How’s your writing coming along? Do you get the blues during this festive time?

Wednesday, November 30, 2011


Hi Bloggie friends,

Do you love freebies? I know a lot of you enter contests. Christmas is around the corner and you could give yourself or someone else the gift of reading.

Author Mary E. Martin will be launching her new book this month and to celebrate she’ll be giving away kindles and free copies of her book and e-books.
All you have to do is join her Twitter party on December 3rd and her Facebook event on December 12th

For more information you can visit her site at or click on the promo on the right-hand sidebar, here on my blog.
Congratulations to Mary on her new book!
Good luck to all participants!

Wednesday, November 23, 2011

Substance Books

Today I am interviewing Hajni Blasko, Online Book Publicist, Search Engine Marketing Specialist and the creator of Substance Books.

CDB: How did you come up with the idea of Substance Books? HB: I've had book fetish all my life. While working in corporate marketing in the late nineties I began to monitor traffic flow on the internet and I realized that it could be directed in certain ways. When I left the corporate sphere, I knew I wanted to work in publishing and Substance Books came about as a way to tie together my love of books, my strong belief in networking and my knowledge of computers. The idea of an online search engine marketing network grew organically from these three components.

CDB: I know you just celebrated your tenth anniversary in the business; did you ever imagine such a milestone? HB: I always had high expectations for the company's success. However, I never would have foreseen that search engines and social networking would eventually have the overwhelming influence on web traffic that they possess today. Nor would I have guessed that after ten years Substance Books would be the only book marketing network focused on search engine optimization. So far as I know, no one else has explored these avenues.

CDB: Looking back through the last decade, what insights do you have about authors and entrepreneurs in the publishing industry?
HB: Often when I ask successful female entrepreneurs about their achievements, they say something like, “I was just lucky,” or “It's because I work with a great team,” or in the worst case, “I was just lucky to work with a great team.” Men don't say this. It's important for women, just as much as men, to recognize their own hard work, drive, skill and talent which go into their successes. I think it's very important for all authors to recognize the amount of effort they put into their books, especially in an industry where success is so difficult to quantify. It's essential for authors, as entrepreneurs, to have complete confidence in themselves and their work if they are to effectively promote their titles.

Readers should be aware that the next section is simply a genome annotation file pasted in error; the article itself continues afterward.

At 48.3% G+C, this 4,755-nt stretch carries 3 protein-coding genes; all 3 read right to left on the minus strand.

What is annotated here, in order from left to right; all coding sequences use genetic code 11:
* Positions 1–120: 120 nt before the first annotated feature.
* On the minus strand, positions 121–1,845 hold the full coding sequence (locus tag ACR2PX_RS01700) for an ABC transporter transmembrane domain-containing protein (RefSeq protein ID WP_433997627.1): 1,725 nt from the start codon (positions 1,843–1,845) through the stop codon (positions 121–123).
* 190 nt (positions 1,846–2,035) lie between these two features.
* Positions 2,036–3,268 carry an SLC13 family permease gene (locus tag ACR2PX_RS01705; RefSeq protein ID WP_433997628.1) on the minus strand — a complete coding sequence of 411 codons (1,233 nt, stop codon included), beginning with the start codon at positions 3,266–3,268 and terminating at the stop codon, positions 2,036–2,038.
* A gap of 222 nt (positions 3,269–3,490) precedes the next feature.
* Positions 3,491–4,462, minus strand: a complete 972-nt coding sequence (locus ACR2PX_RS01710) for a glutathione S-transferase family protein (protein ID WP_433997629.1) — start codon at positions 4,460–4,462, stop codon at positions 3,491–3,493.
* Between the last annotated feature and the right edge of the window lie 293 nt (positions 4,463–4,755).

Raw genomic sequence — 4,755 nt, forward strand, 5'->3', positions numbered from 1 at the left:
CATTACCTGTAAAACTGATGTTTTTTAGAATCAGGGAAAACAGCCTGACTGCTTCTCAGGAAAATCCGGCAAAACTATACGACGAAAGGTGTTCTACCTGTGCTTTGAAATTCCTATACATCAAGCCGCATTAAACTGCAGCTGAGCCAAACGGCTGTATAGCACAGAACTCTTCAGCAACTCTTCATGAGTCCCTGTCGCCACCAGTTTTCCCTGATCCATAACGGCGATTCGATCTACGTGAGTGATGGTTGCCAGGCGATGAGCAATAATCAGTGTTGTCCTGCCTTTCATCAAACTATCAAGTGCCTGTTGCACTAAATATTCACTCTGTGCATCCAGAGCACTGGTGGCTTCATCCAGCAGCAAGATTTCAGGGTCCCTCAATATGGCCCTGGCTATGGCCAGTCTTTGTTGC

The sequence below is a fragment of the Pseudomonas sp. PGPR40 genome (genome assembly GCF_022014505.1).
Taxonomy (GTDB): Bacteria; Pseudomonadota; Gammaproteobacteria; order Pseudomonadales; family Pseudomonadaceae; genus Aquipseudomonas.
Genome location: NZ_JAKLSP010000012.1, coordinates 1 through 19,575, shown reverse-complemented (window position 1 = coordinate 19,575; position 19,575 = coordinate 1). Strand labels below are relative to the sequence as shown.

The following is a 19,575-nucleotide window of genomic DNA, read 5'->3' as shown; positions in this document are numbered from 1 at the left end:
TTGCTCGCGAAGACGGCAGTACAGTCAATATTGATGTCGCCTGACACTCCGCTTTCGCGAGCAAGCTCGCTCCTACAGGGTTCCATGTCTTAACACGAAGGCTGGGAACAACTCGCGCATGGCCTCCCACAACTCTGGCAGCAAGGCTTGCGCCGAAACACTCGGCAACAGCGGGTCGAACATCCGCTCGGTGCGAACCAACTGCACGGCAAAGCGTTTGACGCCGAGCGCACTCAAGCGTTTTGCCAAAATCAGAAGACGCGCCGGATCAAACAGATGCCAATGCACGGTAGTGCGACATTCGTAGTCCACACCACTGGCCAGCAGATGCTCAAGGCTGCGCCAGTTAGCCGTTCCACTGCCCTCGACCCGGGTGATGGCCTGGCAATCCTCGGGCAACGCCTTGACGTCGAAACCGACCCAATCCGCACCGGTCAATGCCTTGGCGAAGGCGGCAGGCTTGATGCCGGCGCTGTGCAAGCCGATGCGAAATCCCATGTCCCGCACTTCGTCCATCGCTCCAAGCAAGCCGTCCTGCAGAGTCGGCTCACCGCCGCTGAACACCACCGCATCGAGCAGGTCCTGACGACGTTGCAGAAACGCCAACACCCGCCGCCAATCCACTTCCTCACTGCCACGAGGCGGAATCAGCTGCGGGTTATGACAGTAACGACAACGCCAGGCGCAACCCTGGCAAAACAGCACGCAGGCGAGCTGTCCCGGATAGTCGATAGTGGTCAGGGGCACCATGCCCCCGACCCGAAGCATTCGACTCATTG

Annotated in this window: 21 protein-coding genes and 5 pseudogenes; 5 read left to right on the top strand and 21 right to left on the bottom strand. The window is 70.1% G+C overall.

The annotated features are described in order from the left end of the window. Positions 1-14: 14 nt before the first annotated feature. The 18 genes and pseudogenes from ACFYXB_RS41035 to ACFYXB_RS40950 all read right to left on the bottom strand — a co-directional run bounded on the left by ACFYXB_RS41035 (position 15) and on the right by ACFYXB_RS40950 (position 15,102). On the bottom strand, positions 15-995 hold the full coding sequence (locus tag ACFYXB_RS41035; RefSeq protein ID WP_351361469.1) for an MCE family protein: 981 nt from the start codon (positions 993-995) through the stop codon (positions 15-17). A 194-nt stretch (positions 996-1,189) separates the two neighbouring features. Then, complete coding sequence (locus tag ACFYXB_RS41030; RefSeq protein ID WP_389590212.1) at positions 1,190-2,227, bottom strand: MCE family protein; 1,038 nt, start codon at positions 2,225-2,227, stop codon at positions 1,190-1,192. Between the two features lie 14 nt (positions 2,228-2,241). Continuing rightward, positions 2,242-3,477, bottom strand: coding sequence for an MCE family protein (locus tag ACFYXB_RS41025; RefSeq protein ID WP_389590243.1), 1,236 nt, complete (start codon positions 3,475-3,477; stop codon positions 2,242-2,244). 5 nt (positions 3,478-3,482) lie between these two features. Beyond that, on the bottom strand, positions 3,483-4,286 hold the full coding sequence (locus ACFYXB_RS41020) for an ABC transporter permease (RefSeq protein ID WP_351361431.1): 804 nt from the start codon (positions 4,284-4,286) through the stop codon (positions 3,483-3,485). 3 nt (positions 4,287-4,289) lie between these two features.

CDB: Hajni, could you elaborate on the term “Online Book Publicity”? HB: Online book publicity is an umbrella term for various forms of book publicity that take place over the Internet, including social networking, search engine pay-per-click advertising, organic search engine optimization and branded web promotion. I do a little bit of all these things, but what I am mostly about these days is marketing through organic search engine optimization to increase online exposure. I believe it's the most cost-productive publicity technique when it comes to generating book sales.

CDB: When you say “Search Engine Optimization”, what do you mean? What should authors optimize their online presence for? HB: Online content, whether websites, facebook pages, twitter feeds or any other platform, should be optimized to the audience first and search engines second. The main objective is not just to be number one on Google's results page, but to make the site visible to people who are looking for titles like yours. Readers are most likely to consider genre when searching for books. When a book appears at the top of search results for its title or the author's name, it's dependent on people already being familiar with the book or author, which doesn't promote the book to a new audience. We aim to expose titles to people who have never heard of them before but are interested in buying that particular sort of book, thus increasing the book's visibility a new potential readership.

CDB: Who are your ideal clients? HB: The best characteristic in our clients is motivation. Ideally they make the effort to produce the best possible publications and then actively follow them up with consistent efforts to promote their books. I take great satisfaction in representing clients who are enthusiastic about collaboration with other authors and industry professionals. Communication with audience and others in the industry is key; this means more than just posting cute cat photos on facebook. Our authors can write in any genre and come from anywhere in the world; what matters is that they have strong titles with high marketability.